China: In 2010, southwestern China suffered its worst drought in a century, followed by torrential summer rains. Flooding and landslides killed more than 700 people and displaced at least 15 million more. China is expected to have 22 million climate refugees by 2050.

Papua New Guinea: In 2007, the government of Papua New Guinea, along with the autonomous government of Bougainville, decided to resettle the 2,500 inhabitants of the Carteret atoll and neighboring atolls to the island of Bougainville. Some researchers believe the islands will be uninhabitable by 2015.

Thailand: In 2010, higher than average rainfall and inadequate drainage caused severe flooding that killed more than 200 people and displaced about one million. Monsoon floods from 2011 persisted in some areas until mid-January 2012, resulting in about 800 deaths and displacing 2.5 million people.

India: At least half a million people in northern India were left homeless in 2010 as the Ganges and other rivers, swollen by heavy monsoon rains, submerged villages and fields. The toll, however, was half that of 2009, when flooding displaced one million people. Some 37 million Indians will be vulnerable to sea level rise by 2050.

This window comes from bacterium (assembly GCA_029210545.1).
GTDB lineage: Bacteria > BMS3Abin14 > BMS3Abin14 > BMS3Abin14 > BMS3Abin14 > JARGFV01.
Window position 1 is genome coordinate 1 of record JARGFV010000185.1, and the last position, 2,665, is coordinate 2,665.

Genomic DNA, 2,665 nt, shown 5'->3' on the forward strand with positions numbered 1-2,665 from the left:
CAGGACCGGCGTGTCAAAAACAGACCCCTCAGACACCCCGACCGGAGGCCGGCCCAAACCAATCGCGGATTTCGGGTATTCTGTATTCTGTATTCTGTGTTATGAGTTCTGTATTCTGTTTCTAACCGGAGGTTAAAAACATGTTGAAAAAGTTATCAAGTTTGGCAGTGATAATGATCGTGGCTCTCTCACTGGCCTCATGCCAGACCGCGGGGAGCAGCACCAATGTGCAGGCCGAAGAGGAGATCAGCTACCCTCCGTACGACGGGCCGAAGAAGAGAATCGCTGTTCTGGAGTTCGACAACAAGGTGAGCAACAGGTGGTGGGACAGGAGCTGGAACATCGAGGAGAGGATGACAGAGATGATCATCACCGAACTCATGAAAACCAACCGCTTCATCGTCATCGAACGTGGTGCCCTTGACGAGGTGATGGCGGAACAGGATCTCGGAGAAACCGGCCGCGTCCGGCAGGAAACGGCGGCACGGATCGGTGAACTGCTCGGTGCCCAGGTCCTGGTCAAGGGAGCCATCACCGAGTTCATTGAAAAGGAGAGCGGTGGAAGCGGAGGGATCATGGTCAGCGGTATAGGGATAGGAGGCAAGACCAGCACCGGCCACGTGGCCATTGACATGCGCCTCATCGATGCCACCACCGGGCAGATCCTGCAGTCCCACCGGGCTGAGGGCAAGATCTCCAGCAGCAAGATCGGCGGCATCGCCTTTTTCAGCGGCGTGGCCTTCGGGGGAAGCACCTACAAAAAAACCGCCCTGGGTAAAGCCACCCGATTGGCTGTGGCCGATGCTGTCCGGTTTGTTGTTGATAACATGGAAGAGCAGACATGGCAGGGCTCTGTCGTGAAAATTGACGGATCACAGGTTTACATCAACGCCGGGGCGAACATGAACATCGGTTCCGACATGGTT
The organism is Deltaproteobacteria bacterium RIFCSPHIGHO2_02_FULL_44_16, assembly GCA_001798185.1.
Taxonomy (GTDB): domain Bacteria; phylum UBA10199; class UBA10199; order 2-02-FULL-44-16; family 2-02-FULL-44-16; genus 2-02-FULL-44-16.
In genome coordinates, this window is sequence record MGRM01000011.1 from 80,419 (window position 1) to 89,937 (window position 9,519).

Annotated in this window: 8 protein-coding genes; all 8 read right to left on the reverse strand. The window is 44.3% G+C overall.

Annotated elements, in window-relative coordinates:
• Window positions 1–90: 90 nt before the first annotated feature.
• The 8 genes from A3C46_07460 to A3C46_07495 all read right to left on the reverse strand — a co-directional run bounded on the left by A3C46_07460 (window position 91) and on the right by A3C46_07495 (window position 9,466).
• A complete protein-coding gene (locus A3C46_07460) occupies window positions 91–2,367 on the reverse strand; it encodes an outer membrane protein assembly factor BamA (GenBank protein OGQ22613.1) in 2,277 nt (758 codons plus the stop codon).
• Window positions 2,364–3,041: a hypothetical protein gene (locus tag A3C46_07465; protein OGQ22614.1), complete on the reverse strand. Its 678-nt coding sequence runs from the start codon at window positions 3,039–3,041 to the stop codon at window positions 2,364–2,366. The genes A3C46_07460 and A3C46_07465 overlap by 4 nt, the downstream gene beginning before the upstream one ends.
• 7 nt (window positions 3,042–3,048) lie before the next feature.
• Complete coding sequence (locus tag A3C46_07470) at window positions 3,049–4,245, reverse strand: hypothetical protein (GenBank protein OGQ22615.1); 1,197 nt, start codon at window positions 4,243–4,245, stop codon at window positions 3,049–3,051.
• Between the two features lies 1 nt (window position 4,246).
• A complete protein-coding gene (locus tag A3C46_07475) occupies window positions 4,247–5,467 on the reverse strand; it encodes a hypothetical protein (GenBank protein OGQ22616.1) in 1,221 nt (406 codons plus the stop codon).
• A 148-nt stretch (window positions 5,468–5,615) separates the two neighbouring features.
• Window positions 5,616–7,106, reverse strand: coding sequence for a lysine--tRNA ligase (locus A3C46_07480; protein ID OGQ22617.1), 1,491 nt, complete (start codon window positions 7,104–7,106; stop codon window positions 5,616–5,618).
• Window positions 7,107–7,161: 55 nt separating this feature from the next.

Pakistan: Heavy monsoon rains in Pakistan in July 2010 led to massive flooding in the Indus River basin that submerged 20 percent of the country. About 2,000 people perished in the disaster and an estimated 11 million people were displaced.

On the Road

“Climate refugees” might be an alien concept for many people in Europe or North America, but it’s already a harsh reality in the Asia-Pacific region that includes six of the world’s 10 countries most vulnerable to climate change. Millions of people are displaced every year in the region due to floods, droughts, soil degradation, typhoons, and cyclones – and the numbers keep rising. A recent report by the Asian Development Bank says that during the past two years climate-related disasters have displaced more than 42 million people there.

Sources: Asian Development Bank; CNN, 11/10; The Guardian, 9/10; Associated Press, 10/11